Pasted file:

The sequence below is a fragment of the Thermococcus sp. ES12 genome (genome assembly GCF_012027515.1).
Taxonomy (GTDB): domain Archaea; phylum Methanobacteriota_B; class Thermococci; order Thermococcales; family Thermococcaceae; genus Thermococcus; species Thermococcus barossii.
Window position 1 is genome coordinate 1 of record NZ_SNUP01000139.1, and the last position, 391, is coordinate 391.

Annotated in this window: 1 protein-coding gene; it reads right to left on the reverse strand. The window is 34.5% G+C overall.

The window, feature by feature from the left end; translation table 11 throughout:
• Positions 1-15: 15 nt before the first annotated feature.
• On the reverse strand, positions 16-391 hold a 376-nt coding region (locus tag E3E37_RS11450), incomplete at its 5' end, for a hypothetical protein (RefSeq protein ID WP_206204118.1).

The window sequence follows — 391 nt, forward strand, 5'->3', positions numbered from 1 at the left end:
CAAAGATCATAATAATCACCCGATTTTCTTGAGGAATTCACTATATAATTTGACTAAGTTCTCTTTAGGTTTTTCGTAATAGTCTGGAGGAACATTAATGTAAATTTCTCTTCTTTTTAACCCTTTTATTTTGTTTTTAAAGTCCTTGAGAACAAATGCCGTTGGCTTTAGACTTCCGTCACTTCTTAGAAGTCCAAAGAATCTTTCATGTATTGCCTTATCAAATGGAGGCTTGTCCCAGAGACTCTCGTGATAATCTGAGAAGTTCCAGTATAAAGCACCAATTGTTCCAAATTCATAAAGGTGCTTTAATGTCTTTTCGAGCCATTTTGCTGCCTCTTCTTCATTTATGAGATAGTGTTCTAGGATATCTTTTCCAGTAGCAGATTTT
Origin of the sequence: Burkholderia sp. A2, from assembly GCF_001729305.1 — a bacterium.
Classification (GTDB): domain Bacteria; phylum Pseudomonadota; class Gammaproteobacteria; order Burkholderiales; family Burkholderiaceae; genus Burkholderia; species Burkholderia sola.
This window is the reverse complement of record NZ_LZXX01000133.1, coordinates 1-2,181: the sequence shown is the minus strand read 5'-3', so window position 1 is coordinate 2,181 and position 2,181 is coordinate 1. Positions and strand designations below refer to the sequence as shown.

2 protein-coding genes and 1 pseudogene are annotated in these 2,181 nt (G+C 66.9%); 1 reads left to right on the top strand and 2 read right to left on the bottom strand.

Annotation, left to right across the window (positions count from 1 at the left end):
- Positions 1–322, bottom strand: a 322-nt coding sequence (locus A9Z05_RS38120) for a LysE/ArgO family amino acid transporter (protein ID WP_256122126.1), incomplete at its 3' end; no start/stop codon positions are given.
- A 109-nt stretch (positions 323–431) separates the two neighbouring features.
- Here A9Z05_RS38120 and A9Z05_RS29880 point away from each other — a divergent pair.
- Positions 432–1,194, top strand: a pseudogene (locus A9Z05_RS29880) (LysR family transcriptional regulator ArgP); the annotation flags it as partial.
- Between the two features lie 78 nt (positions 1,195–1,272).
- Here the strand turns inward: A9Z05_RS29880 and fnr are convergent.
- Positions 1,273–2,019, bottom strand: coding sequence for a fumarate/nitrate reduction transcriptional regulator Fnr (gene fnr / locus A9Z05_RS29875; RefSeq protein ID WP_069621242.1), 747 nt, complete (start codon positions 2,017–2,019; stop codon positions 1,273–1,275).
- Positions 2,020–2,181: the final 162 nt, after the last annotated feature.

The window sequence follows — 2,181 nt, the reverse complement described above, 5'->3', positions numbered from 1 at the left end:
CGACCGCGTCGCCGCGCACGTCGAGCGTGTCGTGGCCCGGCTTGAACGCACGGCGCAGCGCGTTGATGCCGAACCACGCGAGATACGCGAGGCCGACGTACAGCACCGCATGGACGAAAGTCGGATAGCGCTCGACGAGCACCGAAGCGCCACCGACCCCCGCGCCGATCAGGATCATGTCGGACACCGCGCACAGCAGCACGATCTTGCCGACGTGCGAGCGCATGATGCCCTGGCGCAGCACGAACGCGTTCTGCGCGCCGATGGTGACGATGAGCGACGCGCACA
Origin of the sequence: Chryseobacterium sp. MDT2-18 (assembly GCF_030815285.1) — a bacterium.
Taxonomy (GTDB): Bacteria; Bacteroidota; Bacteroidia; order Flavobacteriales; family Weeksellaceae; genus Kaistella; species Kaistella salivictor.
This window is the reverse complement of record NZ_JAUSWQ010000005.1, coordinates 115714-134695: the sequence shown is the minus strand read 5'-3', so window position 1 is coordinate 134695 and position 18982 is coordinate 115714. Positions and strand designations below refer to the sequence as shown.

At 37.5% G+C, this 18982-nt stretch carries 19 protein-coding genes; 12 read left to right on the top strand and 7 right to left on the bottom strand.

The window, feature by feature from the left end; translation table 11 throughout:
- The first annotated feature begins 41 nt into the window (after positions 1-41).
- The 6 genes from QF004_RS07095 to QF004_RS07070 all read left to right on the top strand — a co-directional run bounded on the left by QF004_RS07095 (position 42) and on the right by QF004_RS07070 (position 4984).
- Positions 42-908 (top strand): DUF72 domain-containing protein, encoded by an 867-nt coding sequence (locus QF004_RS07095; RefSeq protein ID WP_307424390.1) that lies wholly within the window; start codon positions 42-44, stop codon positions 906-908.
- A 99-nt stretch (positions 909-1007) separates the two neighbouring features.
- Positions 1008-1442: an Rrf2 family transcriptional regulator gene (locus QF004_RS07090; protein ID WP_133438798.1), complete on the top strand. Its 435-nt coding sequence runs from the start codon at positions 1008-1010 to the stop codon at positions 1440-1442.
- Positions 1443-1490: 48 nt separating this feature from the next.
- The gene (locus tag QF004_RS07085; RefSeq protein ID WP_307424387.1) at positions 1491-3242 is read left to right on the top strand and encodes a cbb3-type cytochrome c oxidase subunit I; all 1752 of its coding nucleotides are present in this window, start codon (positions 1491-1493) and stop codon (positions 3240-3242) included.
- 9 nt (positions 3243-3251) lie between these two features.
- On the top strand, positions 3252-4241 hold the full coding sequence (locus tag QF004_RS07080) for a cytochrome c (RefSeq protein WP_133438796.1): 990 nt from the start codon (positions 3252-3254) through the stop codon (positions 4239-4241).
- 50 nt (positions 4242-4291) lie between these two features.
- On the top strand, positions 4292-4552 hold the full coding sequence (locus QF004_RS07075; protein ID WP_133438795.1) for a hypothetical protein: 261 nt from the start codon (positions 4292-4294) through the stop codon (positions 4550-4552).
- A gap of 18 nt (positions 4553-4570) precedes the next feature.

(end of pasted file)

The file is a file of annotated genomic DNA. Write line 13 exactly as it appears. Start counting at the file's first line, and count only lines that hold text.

2 protein-coding genes and 1 pseudogene are annotated in these 2,181 nt (G+C 66.9%); 1 reads left to right on the top strand and 2 read right to left on the bottom strand.